urdue Pharma, the company that makes the painkiller OxyContin, argued in a brief filed Monday that a Kentucky state judge made several mistakes in ordering the release of sealed records related to the marketing of the prescription pain pill and that his decision should be overturned.
In a 33-page brief filed with the Kentucky Court of Appeals, Purdue sought to reverse the May order of Pikeville Circuit Court Judge Steven D. Combs to unseal the records. They include the deposition of Dr. Richard Sackler, a former president of Purdue and a member of the family that owns the privately held Connecticut company. Combs stayed the release of the documents to allow for an appeal of his ruling.
The ruling by Combs was the result of a motion filed in March by STAT, which argued that there is is a substantial public interest in the documents, citing the epidemic of drug addiction and related crime stemming from the abuse of OxyContin in Kentucky and elsewhere. The STAT motion also contended that the public has a constitutional right to the records that trumps Purdue’s interest in keeping them secret.
All of the records were filed in the Pikeville court as part of a case brought by the state of Kentucky against Purdue alleging that the marketing of OxyContin helped create a wave of addiction and related crime. That case was settled last December by Purdue making a $24 million payment to the state.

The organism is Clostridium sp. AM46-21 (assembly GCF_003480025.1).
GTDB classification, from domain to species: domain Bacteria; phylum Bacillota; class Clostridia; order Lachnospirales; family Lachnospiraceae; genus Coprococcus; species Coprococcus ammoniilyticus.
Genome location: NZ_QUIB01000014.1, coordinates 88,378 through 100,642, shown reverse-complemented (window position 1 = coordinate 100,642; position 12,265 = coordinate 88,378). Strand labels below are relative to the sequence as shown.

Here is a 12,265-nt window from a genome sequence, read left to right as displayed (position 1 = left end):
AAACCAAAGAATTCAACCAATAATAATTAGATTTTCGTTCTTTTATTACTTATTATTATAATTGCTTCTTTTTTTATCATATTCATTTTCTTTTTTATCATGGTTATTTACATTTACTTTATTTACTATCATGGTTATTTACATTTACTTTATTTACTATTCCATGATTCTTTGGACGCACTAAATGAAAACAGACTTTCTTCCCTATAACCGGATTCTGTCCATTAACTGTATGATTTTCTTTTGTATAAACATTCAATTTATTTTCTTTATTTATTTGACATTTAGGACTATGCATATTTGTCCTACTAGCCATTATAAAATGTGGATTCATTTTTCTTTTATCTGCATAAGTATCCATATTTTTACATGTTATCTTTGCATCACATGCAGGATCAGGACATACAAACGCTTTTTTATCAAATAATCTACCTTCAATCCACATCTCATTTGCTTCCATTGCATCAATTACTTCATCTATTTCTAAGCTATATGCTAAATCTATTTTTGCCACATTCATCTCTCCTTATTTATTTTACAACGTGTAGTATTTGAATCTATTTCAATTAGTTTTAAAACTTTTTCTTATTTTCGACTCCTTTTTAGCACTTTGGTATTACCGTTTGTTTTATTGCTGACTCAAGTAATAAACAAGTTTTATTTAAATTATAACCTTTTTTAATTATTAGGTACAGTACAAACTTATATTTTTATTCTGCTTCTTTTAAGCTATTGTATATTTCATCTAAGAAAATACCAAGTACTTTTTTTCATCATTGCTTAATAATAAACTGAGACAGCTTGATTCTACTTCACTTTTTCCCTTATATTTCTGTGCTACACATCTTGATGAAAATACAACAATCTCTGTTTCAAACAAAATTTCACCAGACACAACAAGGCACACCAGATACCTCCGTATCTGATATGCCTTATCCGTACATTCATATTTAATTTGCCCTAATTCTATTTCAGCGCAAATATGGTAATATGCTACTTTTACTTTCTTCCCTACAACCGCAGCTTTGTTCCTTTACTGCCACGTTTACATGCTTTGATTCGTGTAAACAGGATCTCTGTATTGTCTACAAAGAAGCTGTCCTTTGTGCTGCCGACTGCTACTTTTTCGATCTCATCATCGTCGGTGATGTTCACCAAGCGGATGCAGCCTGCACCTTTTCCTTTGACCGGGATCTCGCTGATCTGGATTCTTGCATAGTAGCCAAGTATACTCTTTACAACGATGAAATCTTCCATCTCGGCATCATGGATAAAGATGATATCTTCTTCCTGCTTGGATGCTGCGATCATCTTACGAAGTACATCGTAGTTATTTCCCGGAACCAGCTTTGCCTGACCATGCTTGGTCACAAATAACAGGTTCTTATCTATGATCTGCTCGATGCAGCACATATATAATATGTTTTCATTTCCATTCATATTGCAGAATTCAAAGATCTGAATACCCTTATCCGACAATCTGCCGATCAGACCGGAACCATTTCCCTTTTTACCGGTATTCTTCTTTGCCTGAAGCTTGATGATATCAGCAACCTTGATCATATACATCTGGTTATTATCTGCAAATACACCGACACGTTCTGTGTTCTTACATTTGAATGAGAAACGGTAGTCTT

The aggressive and illegal marketing of OxyContin, which was approved in 1995, has been blamed by many for helping to fuel the explosion of opioid abuse that has grown into a public health epidemic. The records filed under seal in the Kentucky case could provide new information on how Purdue marketed the potent opioid and what top executives knew about the addictive nature of the painkiller.
In its brief, Purdue stated that the sealed records sought by STAT played no role in rulings made in the case or the eventual settlement of it. As a result, the records are not considered “judicial documents” and should remain sealed because they “lie entirely beyond” any common law presumption of public access to the documents, the company argued.
The company said its argument was supported by Kentucky Supreme Court precedent. Combs, Purdue argued, misinterpreted the case law.
Purdue wrote that the deposition of Sackler was mistakenly filed by a court reporter and played no role in any decisions made by the court in the case. The company said it was unaware that the deposition had been filed until STAT filed its motion.
Purdue requested that the appeals court hold a hearing on the matter, writing it would allow for “a full exposition of the trial court’s errors in failing to properly apply Kentucky Supreme Court precedent in this case.” The appeals court does not have to conduct a hearing and could rule based on briefs filed by the parties. STAT has 60 days to file its brief in response to the Purdue filing.
The Purdue brief further details the nature of the sealed records, which represent a small subset of the documents turned over to Kentucky during the litigation. In addition to the Sackler deposition, they include marketing strategies and internal emails about them; documents concerning internal analyses of clinical trials; settlement communications from an earlier criminal case regarding the marketing of OxyContin; and information regarding sales representatives marketing the drug.
Purdue said it produced 17 million pages of documents to the state under a jointly agreed upon protective order to keep the records secret. The company said it would not have agreed to turn over those materials without the agreement to keep them secret. As part of its settlement with Purdue, Kentucky officials agreed to destroy records it received from the company during discovery.